That would mean parents could at least temporarily slide by the July 1, 2016, implementation of the law, when any child entering preschool, kindergarten or seventh grade, or any student changing schools, is required to have the proper vaccinations if they have not already obtained a personal belief exemption by Jan. 1.
"Even if they don’t have a chance of passing this, just getting it on the ballot box has a chance to throw a wrench in things," says KQED politics and government reporter Marisa Lagos.
Lagos said the success of the signature drive will depend -- what else? -- on money.
"The question is whether they will have funding to send signature-gatherers out to do this work, enough boots on the ground to collect signatures,” she said.
Christina Hildebrand, founder of A Voice for Choice, a nonprofit group that worked against the vaccine bill, told KQED's April Dembosky that collecting the required signatures was doable.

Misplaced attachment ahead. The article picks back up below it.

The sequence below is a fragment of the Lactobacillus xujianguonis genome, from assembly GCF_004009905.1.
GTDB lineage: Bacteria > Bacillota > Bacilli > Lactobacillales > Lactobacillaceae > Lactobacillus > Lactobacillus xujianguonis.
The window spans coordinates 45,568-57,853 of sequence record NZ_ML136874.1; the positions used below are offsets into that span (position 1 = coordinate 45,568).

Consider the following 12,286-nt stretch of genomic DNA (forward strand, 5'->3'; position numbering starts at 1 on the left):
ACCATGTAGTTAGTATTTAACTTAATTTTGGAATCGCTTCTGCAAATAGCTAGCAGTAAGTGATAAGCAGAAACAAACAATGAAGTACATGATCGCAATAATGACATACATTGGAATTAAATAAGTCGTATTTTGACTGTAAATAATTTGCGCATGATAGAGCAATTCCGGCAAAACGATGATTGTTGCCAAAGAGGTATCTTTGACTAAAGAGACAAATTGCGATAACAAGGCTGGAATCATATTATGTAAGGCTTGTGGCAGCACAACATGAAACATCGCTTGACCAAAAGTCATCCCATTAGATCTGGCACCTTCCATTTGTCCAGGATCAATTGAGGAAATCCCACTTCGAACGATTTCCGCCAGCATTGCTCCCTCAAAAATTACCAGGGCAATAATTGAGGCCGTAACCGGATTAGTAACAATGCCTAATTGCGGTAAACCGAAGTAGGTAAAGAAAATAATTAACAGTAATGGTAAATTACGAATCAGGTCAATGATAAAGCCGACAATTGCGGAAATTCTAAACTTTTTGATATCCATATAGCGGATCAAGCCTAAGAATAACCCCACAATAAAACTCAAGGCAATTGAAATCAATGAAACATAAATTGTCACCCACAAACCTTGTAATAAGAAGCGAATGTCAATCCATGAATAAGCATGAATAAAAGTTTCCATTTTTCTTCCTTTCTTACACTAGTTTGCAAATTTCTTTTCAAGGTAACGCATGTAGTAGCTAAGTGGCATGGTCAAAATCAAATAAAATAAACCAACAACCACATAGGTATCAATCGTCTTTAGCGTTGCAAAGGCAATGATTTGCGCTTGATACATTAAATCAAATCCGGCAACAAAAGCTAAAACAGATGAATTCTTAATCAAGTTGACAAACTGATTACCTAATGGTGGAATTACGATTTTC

"We need 5 percent of what was cast in the governor’s election, which was a very low turnout vote, so I do believe we can get that," she said.
And then there's the Jim Carrey factor to consider.
State Sen. Richard Pan, a co-author of the law, responded to the referendum filing in a statement. “Californians overwhelmingly support requiring vaccinations for school," Pan said. "Our bill was a reasonable, science-based approach to protecting children, and the most vulnerable among us, from dangerous diseases. Vaccines are one of the most powerful tools we have to prevent deadly communicable diseases."
Pan said he would fight "any referendum that hurts Californians."
A May poll by the Public Policy Institute of California found that 67 percent of Californians and 65 percent of public school parents think children should not be allowed to attend public school without getting vaccinated. Large majorities also said that childhood vaccines are generally safe.
If a referendum fails, opponents of the law could turn to the courts.
"The California state constitution guarantees a free and public education for every child," said Hildebrand. Lawyers have been lining up to help with a lawsuit, she said. "They keep coming out of the woodwork."